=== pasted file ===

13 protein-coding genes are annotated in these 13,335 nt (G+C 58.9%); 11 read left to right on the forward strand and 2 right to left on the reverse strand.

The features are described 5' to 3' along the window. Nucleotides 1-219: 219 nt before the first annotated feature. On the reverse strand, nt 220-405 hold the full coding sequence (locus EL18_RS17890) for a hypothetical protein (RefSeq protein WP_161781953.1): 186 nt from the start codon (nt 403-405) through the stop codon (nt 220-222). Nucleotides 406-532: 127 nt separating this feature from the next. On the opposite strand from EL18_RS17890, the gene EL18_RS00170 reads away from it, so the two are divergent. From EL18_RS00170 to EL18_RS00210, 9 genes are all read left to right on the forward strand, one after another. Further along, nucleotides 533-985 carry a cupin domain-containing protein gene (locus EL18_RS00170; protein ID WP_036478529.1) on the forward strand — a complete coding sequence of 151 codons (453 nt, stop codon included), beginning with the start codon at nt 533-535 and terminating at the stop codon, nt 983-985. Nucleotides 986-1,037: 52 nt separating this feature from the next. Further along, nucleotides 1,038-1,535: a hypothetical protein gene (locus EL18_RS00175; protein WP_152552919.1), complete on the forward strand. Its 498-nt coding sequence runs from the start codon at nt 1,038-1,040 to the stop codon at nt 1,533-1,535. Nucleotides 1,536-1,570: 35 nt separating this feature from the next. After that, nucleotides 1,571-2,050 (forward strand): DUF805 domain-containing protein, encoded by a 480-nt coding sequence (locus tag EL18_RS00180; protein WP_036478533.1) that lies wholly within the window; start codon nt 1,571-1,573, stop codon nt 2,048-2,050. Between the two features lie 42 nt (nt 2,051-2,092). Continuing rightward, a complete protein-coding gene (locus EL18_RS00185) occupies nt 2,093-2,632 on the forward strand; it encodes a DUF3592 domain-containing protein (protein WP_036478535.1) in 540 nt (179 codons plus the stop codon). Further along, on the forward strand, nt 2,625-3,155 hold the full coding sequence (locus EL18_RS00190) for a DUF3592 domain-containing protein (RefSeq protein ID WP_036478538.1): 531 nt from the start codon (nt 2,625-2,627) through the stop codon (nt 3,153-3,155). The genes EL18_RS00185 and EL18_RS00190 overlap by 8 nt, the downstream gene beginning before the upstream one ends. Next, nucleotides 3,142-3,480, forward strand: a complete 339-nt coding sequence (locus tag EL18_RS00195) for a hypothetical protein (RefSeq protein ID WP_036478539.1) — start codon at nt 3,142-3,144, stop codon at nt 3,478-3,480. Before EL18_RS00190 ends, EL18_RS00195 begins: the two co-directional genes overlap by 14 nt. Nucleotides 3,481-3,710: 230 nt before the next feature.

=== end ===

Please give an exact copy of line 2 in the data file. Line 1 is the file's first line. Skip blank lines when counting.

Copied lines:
The features are described 5' to 3' along the window. Nucleotides 1-219: 219 nt before the first annotated feature. On the reverse strand, nt 220-405 hold the full coding sequence (locus EL18_RS17890) for a hypothetical protein (RefSeq protein WP_161781953.1): 186 nt from the start codon (nt 403-405) through the stop codon (nt 220-222). Nucleotides 406-532: 127 nt separating this feature from the next. On the opposite strand from EL18_RS17890, the gene EL18_RS00170 reads away from it, so the two are divergent. From EL18_RS00170 to EL18_RS00210, 9 genes are all read left to right on the forward strand, one after another. Further along, nucleotides 533-985 carry a cupin domain-containing protein gene (locus EL18_RS00170; protein ID WP_036478529.1) on the forward strand — a complete coding sequence of 151 codons (453 nt, stop codon included), beginning with the start codon at nt 533-535 and terminating at the stop codon, nt 983-985. Nucleotides 986-1,037: 52 nt separating this feature from the next. Further along, nucleotides 1,038-1,535: a hypothetical protein gene (locus EL18_RS00175; protein WP_152552919.1), complete on the forward strand. Its 498-nt coding sequence runs from the start codon at nt 1,038-1,040 to the stop codon at nt 1,533-1,535. Nucleotides 1,536-1,570: 35 nt separating this feature from the next. After that, nucleotides 1,571-2,050 (forward strand): DUF805 domain-containing protein, encoded by a 480-nt coding sequence (locus tag EL18_RS00180; protein WP_036478533.1) that lies wholly within the window; start codon nt 1,571-1,573, stop codon nt 2,048-2,050. Between the two features lie 42 nt (nt 2,051-2,092). Continuing rightward, a complete protein-coding gene (locus EL18_RS00185) occupies nt 2,093-2,632 on the forward strand; it encodes a DUF3592 domain-containing protein (protein WP_036478535.1) in 540 nt (179 codons plus the stop codon). Further along, on the forward strand, nt 2,625-3,155 hold the full coding sequence (locus EL18_RS00190) for a DUF3592 domain-containing protein (RefSeq protein ID WP_036478538.1): 531 nt from the start codon (nt 2,625-2,627) through the stop codon (nt 3,153-3,155). The genes EL18_RS00185 and EL18_RS00190 overlap by 8 nt, the downstream gene beginning before the upstream one ends. Next, nucleotides 3,142-3,480, forward strand: a complete 339-nt coding sequence (locus tag EL18_RS00195) for a hypothetical protein (RefSeq protein ID WP_036478539.1) — start codon at nt 3,142-3,144, stop codon at nt 3,478-3,480. Before EL18_RS00190 ends, EL18_RS00195 begins: the two co-directional genes overlap by 14 nt. Nucleotides 3,481-3,710: 230 nt before the next feature.